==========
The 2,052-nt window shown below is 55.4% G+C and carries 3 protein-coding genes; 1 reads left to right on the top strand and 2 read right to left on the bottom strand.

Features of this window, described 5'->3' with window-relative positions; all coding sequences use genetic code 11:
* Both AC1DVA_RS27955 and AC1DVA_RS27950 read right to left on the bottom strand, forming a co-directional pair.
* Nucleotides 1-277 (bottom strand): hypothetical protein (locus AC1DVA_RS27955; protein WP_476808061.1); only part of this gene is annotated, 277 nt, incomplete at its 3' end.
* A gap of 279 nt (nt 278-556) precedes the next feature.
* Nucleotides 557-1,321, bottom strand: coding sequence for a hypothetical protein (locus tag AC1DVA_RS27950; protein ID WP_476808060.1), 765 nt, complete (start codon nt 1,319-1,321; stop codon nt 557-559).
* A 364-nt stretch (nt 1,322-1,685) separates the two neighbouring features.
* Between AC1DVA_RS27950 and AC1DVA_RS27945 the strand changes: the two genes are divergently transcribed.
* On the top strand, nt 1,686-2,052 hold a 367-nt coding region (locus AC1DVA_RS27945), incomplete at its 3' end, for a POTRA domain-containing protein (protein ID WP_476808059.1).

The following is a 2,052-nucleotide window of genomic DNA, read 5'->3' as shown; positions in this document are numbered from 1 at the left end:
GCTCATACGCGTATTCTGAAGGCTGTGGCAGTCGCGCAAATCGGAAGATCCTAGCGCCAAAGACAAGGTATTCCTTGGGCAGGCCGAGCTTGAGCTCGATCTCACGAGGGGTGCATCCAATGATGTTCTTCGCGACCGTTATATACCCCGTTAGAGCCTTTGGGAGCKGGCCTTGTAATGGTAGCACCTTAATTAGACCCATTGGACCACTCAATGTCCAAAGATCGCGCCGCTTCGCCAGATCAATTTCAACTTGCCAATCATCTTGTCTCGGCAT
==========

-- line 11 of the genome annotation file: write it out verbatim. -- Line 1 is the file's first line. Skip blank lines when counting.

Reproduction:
GCTCATACGCGTATTCTGAAGGCTGTGGCAGTCGCGCAAATCGGAAGATCCTAGCGCCAAAGACAAGGTATTCCTTGGGCAGGCCGAGCTTGAGCTCGATCTCACGAGGGGTGCATCCAATGATGTTCTTCGCGACCGTTATATACCCCGTTAGAGCCTTTGGGAGCKGGCCTTGTAATGGTAGCACCTTAATTAGACCCATTGGACCACTCAATGTCCAAAGATCGCGCCGCTTCGCCAGATCAATTTCAACTTGCCAATCATCTTGTCTCGGCAT